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@debbraw

Hi @sparky233 – First of all, welcome to Connect. I know you are going to find many kindred souls here who have had similar experiences. I am so sorry to hear about your pain and difficulty with the recent knee replacement. It must be awfully frustrating. I'm glad the surgeon took you off that terribly aggressive PT. I know that there are people who really benefited from manipulation to remove the scar tissue. Will your doctor explain more about the options tomorrow? I'm wishing you the best.

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I see the surgeon again Friday and we’re going to talk about options and manual manipulation. I’m just disappointed that it hasn’t gone like I expected! I forgot I tend to get scar tissue or I’d have brought that up before surgery! Thanks for the kind words…I’ll keep you posted!

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@sparky233

I see the surgeon again Friday and we’re going to talk about options and manual manipulation. I’m just disappointed that it hasn’t gone like I expected! I forgot I tend to get scar tissue or I’d have brought that up before surgery! Thanks for the kind words…I’ll keep you posted!

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I understand the disappointment. I did bring up the active scar tissue that I build but neither my PT's or Surgeon/PA seemed to address it. I brought it up every time I had Pt and followups. Maybe there's not much to do about it. I've never gotten a good clear answer on why or how to prevent it. Keep us posted.

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@doodles418

Sorry to hear you are going through this @sparky233 . I had bilateral (both knees) done on Jan 7th. My first 4 weeks of pt I was a rock star! Then week five nothing past 90 degrees, week 6 no progress on both knees. I had the visit with surgeon and we decided to do the manipulation under anesthesia (MUA). It is not fun. But when you wake up there is not a lot of pain. Even that first pt session, which immediately followed, was not too awful. Actually to hear that my bend was at 117 and 112 after struggling at 90 gives you a boost to keep fighting. And you'll need that for the rigorous pt that follows an MUA. Mine was 2 weeks straight for 80 min a session. There were tears on both me and my therapist! I had to go back on the Oxycodone for the following month. Heads up for active scar tissue growers: it does want to come back because you are dealing with inflammation once again. Keep doing your pt and home exercises. Yes my life was pt, ice, home pt, ice and rest repeat, repeat. Because an MUA does lengthen your recovery it's very easy to be overcome with depression. Have someone or something to fall back on. Whether it's your faith or a significant other. Don't let it win. Keep fighting for that outcome you want.Good luck for a good recovery.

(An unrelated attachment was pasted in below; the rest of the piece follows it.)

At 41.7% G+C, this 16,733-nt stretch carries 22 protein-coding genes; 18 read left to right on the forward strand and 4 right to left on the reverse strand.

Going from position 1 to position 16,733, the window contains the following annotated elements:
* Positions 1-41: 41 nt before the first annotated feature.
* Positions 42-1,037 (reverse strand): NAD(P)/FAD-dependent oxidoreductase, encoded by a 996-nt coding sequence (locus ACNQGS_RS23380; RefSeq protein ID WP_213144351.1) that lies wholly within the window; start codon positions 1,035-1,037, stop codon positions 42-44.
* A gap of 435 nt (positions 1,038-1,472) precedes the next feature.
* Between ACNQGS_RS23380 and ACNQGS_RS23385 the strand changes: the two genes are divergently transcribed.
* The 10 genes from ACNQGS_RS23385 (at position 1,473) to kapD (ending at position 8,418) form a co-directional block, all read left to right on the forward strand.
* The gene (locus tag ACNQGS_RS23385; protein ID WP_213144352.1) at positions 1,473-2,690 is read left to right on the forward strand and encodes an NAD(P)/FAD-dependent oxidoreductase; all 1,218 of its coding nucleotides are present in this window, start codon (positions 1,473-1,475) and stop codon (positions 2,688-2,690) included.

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@doodles418 – Your response on the MUA issue was great. You didn't whitewash the downside, but you made it very clear that for you the positives outweighed the negatives. Your story has to be a great motivator to those who are considering this procedure. Thanks for sharing!

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@cobweb

welcome to my world. i had my cane beside me and the therapist thought i was going to hit her. the drs office next door sent 2 nurses to investigate the screams . i got to 119 and quit. 5 years later i am not close to that. now it may be lose but i will put up with pain as long as i can. that is why i did stem cells for the other knee.

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The pt guy bends my knee
Back and I not only scream , a few nasty words come out of my mouth. The assistant holds my foot down and holds my hand. I was st 113 last week and again yesterday, so he tried again and got it to 118. I found at home health care the pt girl had me sit on a chair and bending knee back was easier and not as painful.

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@doodles418

Sorry to hear you are going through this @sparky233 . I had bilateral (both knees) done on Jan 7th. My first 4 weeks of pt I was a rock star! Then week five nothing past 90 degrees, week 6 no progress on both knees. I had the visit with surgeon and we decided to do the manipulation under anesthesia (MUA). It is not fun. But when you wake up there is not a lot of pain. Even that first pt session, which immediately followed, was not too awful. Actually to hear that my bend was at 117 and 112 after struggling at 90 gives you a boost to keep fighting. And you'll need that for the rigorous pt that follows an MUA. Mine was 2 weeks straight for 80 min a session. There were tears on both me and my therapist! I had to go back on the Oxycodone for the following month. Heads up for active scar tissue growers: it does want to come back because you are dealing with inflammation once again. Keep doing your pt and home exercises. Yes my life was pt, ice, home pt, ice and rest repeat, repeat. Because an MUA does lengthen your recovery it's very easy to be overcome with depression. Have someone or something to fall back on. Whether it's your faith or a significant other. Don't let it win. Keep fighting for that outcome you want.Good luck for a good recovery.

Jump to this post